All best,

Kat Stefko is Director of Special Collections & Archives at Bowdoin College and current chair of the College & University Archives Section of SAA. She has held library and archives positions at Duke and Harvard universities, Bates College, and the Philadelphia Museum of Art.  

Section Elections

Election official changing the results on a large scoreboard in front of the Daily Reflector building. Courtesy Joyner Library, Eastern Carolina University.

Later this month, all active section members (as of June 30) will receive a ballot to vote on a number of section-related issues. First and foremost amongst these is the election of our section leadership. Two candidates are vying for Vice-Chair/Chair-Elect: Greg Bailey and Ellen Engseth. Steering Committee candidates are: Elizabeth Beckman, Randall Bowman, Christy Fic, Tracy Jackson, Noah Lasley, Chloe Pascual, Karen Trivette, Bryan Whitledge, and Eric Willey. Candidate biographies and statements are available on the section’s website.

The section will also be voting to amend our Standing Rules. The proposed changes account for:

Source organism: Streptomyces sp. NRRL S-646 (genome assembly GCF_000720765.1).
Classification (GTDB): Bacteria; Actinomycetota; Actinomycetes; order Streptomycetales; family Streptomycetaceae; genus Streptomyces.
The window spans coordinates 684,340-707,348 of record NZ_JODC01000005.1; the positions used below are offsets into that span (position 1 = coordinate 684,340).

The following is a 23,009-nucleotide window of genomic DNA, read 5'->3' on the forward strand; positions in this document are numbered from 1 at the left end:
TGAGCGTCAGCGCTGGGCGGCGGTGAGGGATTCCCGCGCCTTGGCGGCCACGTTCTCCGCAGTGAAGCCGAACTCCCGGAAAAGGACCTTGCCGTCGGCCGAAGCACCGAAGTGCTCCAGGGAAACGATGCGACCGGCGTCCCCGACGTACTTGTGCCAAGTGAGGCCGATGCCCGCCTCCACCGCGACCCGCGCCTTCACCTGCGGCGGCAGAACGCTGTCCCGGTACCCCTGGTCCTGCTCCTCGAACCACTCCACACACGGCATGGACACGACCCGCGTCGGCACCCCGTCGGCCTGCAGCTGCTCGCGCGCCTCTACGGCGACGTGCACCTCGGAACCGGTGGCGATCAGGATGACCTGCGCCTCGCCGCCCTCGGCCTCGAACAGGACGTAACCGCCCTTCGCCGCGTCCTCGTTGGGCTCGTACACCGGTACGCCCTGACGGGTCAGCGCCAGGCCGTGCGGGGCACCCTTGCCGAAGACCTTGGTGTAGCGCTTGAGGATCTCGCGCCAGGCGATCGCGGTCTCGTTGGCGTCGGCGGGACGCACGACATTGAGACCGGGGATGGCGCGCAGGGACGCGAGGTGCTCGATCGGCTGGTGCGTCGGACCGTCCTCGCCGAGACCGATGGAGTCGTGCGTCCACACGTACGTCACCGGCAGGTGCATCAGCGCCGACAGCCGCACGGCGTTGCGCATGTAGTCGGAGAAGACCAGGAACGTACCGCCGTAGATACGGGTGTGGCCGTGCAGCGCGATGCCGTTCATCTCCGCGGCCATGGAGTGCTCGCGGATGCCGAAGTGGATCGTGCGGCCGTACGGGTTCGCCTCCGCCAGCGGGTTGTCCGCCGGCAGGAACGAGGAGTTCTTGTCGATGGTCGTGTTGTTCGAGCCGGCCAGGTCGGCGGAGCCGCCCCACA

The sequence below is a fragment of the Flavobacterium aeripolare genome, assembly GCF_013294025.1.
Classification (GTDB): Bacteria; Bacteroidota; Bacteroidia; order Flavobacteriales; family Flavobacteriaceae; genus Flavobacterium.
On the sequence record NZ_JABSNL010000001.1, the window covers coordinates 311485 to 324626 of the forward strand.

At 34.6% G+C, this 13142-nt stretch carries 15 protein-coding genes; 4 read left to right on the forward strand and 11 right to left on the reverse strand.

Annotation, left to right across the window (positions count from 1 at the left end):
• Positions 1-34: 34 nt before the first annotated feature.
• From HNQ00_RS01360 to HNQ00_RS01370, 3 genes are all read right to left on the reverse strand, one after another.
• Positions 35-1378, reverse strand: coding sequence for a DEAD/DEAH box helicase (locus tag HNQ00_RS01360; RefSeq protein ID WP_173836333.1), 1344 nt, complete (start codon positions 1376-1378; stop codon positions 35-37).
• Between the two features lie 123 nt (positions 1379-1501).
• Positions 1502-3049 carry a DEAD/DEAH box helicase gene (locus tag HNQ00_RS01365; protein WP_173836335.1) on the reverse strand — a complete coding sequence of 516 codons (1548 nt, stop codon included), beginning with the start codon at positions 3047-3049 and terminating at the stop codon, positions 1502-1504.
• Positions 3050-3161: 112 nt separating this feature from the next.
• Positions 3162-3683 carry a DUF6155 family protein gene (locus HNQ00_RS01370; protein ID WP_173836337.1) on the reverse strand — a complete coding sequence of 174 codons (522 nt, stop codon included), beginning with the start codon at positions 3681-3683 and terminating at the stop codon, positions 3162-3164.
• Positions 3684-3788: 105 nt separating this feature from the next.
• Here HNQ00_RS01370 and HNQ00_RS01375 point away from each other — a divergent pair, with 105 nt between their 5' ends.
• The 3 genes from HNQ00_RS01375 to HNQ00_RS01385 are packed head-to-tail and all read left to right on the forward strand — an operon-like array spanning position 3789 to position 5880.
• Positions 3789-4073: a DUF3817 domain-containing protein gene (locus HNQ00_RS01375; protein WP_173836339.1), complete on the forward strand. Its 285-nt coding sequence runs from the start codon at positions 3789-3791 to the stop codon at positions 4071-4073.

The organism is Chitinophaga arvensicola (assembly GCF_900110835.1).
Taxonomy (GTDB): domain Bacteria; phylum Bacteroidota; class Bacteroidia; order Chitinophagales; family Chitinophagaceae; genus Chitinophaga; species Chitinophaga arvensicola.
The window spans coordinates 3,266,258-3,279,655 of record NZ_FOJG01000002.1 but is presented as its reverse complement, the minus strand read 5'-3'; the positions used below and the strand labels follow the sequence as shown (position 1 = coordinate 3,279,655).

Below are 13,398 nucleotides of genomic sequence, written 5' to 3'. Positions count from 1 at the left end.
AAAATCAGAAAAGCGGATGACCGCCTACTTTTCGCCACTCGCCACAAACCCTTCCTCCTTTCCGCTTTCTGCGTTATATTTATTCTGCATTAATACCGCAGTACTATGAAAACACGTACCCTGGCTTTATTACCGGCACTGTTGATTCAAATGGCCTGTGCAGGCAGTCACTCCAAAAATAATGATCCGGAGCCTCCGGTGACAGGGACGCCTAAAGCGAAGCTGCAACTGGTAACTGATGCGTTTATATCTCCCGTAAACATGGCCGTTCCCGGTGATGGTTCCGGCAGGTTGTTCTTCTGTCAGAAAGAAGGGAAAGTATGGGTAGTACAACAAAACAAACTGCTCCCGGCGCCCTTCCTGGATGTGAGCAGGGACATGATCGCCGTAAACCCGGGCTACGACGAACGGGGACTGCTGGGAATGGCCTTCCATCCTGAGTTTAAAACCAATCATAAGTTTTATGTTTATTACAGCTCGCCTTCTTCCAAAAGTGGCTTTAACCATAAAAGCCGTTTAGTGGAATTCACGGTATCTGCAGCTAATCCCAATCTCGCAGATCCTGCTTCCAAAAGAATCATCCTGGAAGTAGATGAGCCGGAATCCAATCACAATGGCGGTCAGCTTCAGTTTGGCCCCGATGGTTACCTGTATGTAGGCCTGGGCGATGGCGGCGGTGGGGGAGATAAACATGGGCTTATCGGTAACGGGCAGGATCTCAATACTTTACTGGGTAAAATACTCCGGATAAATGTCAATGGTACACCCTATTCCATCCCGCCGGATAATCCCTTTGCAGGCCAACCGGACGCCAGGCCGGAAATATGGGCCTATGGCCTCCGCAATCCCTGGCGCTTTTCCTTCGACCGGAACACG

• the Section’s movement to a blog from a newsletter;
  • a three-year trajectory for the leadership position – one year each as vice-chair, chair, and past chair – to ensure continuity of effort; and
  • changes mandated by SAA’s effort to standardize documents across all sections.

Please take a few minutes to participate in the election and to help set the direction for the section. Results will close July 10-12 (due to staggered balloting) and results will be available by July 14. Kudos to Nominating Committee members Benn Joseph and Carrie Daniels for putting together this excellent slate, and a big thank you to all who have agreed to run.

Call to Service: C&U Section Opportunities

Dear Colleagues,
The Nominating Committee of the College & University Archives Section seeks a diverse slate of candidates to fill the following positions:

  • Vice-Chair/Chair-Elect – 1 seat
  • Steering Committee Member – 2 seats